She was attending the Accountability Courts Conference in Atlanta in May and said she thought she was there for someone else.
“It was a complete surprise to me,” Jeffords said. “Apparently Judge (James) Blanchard submitted my name and said that I was a wonderful person and really fought for the clients and access to drug court, which I do.”
Jeffords is passionate about helping young people. It’s what led her to create Dream Builders of America’s Youth, a nonprofit that mentors youths to be a positive influence in their lives.
It is also one of the things that drives her dedication to the drug court.
“You have some of the greatest moments in drug court when you see people just make a turn and say I’m really ready to be clean for me. Not because a judge told me to, not because I’m going to fail my test and go to jail, but because I’m sick and tired of being sick and tired. It’s for me now,” she said.
Jeffords helped develop the drug court and serves as the defense attorney.
As such, she and the rest of the drug court team – representatives from Stepping Stones to Recovery, the probation office, the district attorney’s office, and the Richmond County Sheriff’s Office – work with defendants who have committed a nonviolent felony to support a drug addiction.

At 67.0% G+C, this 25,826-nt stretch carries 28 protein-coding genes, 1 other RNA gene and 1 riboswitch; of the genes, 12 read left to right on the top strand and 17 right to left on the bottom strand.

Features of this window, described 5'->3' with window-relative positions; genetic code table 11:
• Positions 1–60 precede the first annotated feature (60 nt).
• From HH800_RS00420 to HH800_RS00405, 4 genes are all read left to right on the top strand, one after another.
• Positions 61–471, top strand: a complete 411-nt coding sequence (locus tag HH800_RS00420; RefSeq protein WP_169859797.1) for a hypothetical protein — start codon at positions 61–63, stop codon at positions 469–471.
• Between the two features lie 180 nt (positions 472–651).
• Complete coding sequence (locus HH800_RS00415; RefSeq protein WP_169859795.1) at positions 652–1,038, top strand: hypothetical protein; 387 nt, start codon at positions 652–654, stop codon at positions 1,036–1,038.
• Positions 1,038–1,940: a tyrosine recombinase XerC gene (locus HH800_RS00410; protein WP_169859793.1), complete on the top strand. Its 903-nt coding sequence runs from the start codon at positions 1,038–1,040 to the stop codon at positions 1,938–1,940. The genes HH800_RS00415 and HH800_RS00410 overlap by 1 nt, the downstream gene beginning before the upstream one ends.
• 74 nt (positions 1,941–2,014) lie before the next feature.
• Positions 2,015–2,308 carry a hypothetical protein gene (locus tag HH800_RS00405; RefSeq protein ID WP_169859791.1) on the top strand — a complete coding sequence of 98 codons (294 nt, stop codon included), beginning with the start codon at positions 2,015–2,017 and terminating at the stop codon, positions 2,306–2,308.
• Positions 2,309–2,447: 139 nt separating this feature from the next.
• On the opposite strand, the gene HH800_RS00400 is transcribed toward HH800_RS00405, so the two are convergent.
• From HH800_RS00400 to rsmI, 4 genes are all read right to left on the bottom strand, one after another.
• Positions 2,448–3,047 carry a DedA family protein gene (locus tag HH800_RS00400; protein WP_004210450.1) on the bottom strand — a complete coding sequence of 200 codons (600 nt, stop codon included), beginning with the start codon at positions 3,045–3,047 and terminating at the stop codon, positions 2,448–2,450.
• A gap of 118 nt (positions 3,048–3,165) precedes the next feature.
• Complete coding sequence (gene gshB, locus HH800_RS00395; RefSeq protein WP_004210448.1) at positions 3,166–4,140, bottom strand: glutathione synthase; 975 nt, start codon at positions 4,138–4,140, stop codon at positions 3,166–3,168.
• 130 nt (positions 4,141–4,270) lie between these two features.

Those admitted to the program go through a rigorous 24-month drug-rehabilitation program.
They are drug-screened three times a week in the beginning and go through five phases of treatment. If the program is completed successfully and the participant stays clean for at least one year, felony charges are dismissed.
“It’s really about prevention, reducing the recidivism rate of people in our community, because if people are going to remain addicted to drugs, the reality is they’re going to continue to commit crimes to support their habit,” she said. “We try to go by the motto that if we can treat the underlying addiction then we can decrease the crime in the future.”
There are a few places where Jeffords would like to see improvement, the main one being the $150 monthly fee, which she says is too steep in some cases.
It keeps people out of the program who would benefit from it, and there are several participants who would graduate but can’t because they haven’t finished paying the fees, she said.
According to national and state standards, Augusta’s drug court is doing very well.
Still, Jeffords said success should not only be measured by graduation and recidivism rates. It should also be measured by the amount of “clean time,” the ability to attend work while participating in the program and the number of lives it saves.
“There are a number of people that would be dead but for drug court,” she said.
Jeffords doesn’t consider herself a hero. In her opinion, the real heroes are the ones who fight for sobriety and win.
“When I received the hero award, I was really excited about it, but I would like to see a hero award in the state of Georgia for a graduate of the program. Somebody who has overcome the addiction and is maintaining that, because that’s the real hero,” she said.